Looking at the externals of the pipe. Frank seems to have used several stains to give an undercoat that shows through the contrasting top coat. Depending on the light and angle of the pipe the colour highlights look different. They are a variety of browns and blacks that come through with the light and the angles. The crevices and valleys in the blast are a dark brown in some lights and black in others. The sandblast is gorgeous. There is both a ring grain and vertical lines in the blast. The ring blast is stunning and the vertical lines run at an angle through the blast like wind driven rain. The bottom of the bowl is blasted birdseye grain. The centres of the eye are dark in colour and the ridges surrounding the eye are brown. It is a unique and well done blast that is quite unique among my sandblasted pipes. There is a small band of smooth around the shank where it meets the stem and continuing around the shank of the pipe. On the bottom of the shank there is a smooth patch where the circular stamping is applied. The shank is oval flowing at a slight angle upward from the bottom of the bowl. The flatness of the bowl bottom and shank allow the pipe to sit upright on a flat surface. The hand cut ebonite stem is very well done and comfortable in the mouth. There is a small saddle that sits tightly against the shank that quickly tapers into a thin blade. The taper of the blade is subtle and sporting a 1/8 bent to the stem. It has a thin oval shaped button that is sharply cut and catches well on the back of my teeth. The slot in the button is oval shaped and there is a smooth V slot that facilitates the movement of smoke across the mouth. The polish and smoothness of the finish is like glass. The overall appearance of the pipe and stem is beautiful and it fits my hand very well. The tactile feel of the blast is great whether the pipe is lit or unlit.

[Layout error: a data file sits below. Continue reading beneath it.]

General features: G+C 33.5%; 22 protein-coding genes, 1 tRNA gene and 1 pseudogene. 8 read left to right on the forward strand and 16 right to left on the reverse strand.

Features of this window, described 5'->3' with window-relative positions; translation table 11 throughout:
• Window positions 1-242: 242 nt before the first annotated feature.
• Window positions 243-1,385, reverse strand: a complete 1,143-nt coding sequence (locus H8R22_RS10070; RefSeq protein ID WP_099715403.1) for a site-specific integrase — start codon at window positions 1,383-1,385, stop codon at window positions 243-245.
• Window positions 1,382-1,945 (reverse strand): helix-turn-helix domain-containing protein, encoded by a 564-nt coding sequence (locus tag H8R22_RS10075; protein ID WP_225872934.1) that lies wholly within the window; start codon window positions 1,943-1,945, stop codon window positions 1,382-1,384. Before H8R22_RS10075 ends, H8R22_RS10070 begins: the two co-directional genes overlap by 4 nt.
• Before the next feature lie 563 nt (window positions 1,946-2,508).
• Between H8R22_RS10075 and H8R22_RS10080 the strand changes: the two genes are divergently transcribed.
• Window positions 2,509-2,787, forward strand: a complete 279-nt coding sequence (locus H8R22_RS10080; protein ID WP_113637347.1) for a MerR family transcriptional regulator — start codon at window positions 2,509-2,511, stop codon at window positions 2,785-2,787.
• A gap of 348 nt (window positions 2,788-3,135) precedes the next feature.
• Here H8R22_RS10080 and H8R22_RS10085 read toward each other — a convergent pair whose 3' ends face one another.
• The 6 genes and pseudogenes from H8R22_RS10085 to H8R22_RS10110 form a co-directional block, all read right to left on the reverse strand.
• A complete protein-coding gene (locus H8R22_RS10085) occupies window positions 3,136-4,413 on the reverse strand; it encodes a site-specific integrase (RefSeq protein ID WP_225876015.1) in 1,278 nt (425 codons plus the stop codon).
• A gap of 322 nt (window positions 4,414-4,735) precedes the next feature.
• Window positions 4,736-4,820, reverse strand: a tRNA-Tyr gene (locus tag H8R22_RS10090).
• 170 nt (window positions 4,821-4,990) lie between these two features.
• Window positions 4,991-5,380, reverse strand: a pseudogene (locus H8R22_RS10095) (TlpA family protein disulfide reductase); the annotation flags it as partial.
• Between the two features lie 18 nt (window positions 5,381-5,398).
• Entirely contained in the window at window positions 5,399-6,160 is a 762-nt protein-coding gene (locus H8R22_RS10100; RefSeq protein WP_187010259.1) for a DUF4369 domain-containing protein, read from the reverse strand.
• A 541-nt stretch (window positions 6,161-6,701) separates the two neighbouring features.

Moving from the externals of the pipe to the internal mechanics. The workmanship on this pipe is well done. The angle of the drilling is done in such a way that the bowl is of a uniform thickness throughout. The bowl bottom is relatively the same thickness as the walls of the pipe. The bowl is drilled at the same angle as the exterior of the pipe. The draught hole is precisely where it should be – centred at the back side bottom of the bowl. As the pipe came to me pre-smoked I cannot speak to whether Frank uses a bowl coating. Holding the bowl to the light revealed a clean and smooth airway with no impediments. The drilling in the mortise is clean and smooth. The only area that is bothersome to me is that the angle of the drilling made it necessary to leave quite a deep divot in the bottom of the mortise that makes the wall at the bottom of the mortise very thin for the first ¼ inch. As the tenon goes straight into the mortise this should not be problematic. It is however a potential problem area. The tenon appears to be an inset Delrin piece. It is chambered or funneled to aid in airflow into the stem airway. The inside of the stem is very smooth. There is no roughness or constriction where the Delrin tenon ends and the stem material begins. This transition is smooth. The airway flattens out like a squeezed drinking straw so that the diameter does not change but is flattened and opened.
I have been smoking this pipe repeatedly since it arrived and it smokes very well. The bowl was already broken in and there was a thin cake already forming in the bowl. The pipe smokes dry and clean with no moisture build up or gurgle during the smoke. The ash and any remnants of tobacco in the bottom of the bowl are dry and easily dumped out at the end of the smoke. The draught on this pipe is very smooth – no whistling sound and no sense of having to suck or work to get the air to move through – it is effortless as it should be. It has been and will continue to be a pleasure to smoke, exactly what I look for in a pipe that keeps its place in my rotation.
I would highly recommend that you have a look at the pipes Frank crafts. They are available through several online retails such as Iwan Ries, Scandia Pipes, Al Pascia and others. Frank’s work shows him to be a fine craftsman. I believe this is one of his earlier pipes. His newer pipes are amazingly beautiful. The shapes and designs are unique to him and give the impression of pieces of art. They are beautiful to look at and explore. Have a look at the beautiful work that he does. Frank’s own website provides links to many of these online pipe sellers. http://www.axmacher-pipes.com/